Another topic that came up strongly during the workshop discussions was the usage of urine as fertilizer. Not all believed in it, and many wouldn’t eat food produced with it. People are skeptical,. Urine is not considered safe, and there is a strong stigma around it. The agricultors, especially the ones who’ve been using urine for their plants, believe in it. The garden where we were sitting was one of the trials that uses urine as fertilizer. It is easily noticeable that urine works, and if it is used correctly, it won’t cause any damage to the environment or health. After discussing with agricultors, some minds were slightly shifted from anti-urine to pro-urine.
In the afternoon we went for our first toilet tour around the Keko Machunga settlement. It was both interesting and a bit frustrating to see the toilets in use. Some of them were used properly, some were not. Some have been closed, and in some the waste is not recycled. In addition, there have been some technical issues with some toilets that haven’t been repaired. The only question that came up was why: why aren’t the toilets used properly? And why cannot they be fixed?
Friday, Feb 23 – Monday, Feb 26
The first work week was about to come to its end, and it was time for us to evaluate the situation as a whole. On Friday, we spent the morning discussing about our findings, achievements, and the next steps that should be taken during the field trip. It was clear to all of us that there were many new questions that needed answers, although not all our previous questions were answered etiher. It was clear to all of us that we needed more information from all key stakeholders, including Phast Ujenzis, CCI, farmers, and users. In addition, we needed to rethink the concept and focus of our final event that was supposed to be held on the second Thursday of our trip.
After the internal workshop in the morning, it was time to head to Zanzibar for a weekend off.
During our time in Zanzibar, we didn’t think of work until Monday morning when we woke up at a local Practical Permaculture Institute. Until then, we had spent time on the beach, swimming, and walking around the old streets of Stonetown.
Permaculture is a method for gardening and agricultural production. It focuses on natural production and cycles, and how would different plants grow in the wild – mixed, not separated. It is close to a wholesome lifestyle that focuses on natural living. Our main focus at the institute was to learn more about the latter parts of the cycle we were working on: using human waste in agriculture.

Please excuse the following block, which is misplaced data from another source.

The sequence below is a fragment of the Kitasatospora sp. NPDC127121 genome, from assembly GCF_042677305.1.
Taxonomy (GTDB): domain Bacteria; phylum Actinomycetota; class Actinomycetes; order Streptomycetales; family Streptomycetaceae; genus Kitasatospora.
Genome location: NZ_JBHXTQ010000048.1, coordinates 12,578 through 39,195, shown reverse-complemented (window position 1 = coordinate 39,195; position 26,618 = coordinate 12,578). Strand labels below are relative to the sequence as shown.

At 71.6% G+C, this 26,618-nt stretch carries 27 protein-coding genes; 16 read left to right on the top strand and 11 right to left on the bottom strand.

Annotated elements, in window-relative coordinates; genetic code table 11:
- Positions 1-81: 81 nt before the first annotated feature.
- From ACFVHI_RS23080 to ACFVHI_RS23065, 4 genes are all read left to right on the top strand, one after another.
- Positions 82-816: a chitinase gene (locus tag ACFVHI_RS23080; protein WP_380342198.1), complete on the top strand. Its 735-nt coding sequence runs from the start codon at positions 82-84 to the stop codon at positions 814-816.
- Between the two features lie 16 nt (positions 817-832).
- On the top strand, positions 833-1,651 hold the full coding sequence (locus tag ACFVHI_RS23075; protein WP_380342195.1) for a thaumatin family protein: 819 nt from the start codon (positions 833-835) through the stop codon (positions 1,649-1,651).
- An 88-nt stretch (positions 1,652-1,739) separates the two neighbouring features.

Tuesday, Feb 27
For the second week in Dar es Salaam, we had moved to stay in local families in Kigamboni. We spent the first night in the families, ate our breakfasts with them, and headed for our second day at the communities – destination: Karakata. In Karakata, some of our team members held a second workshop for the community members while some went to see and visit a local small farm.
The workshop went by nicely, and more, relevant information was gathered. This time, we didn’t have any authorities present, but a stronger focus on toilet users and farmers. That was great, as in the first workshop we didn’t have any toilet users or potential users taking part in the activities. We held the workshop with a similar framework as the previous one: simple yes and no questions posed to gather information on the perceptions and acceptability of EcoSan dry toilets and communications.
The farm visit was rather OK as well. It wasn’t a big farm, but let’s say it was a relatively large garden. But there was potential. The person whose place that was, was trying the usage of urine as fertilizer for the first time, and he was excited about it. He was also planning to buy a larger farm from outside the city. In case the trial for urine would go well, he could be such person to use it elsewhere as well. In addition, he was the president of a local community council and a man of networks – a person who could spread the word and work on changing the stigma related to usage of urine.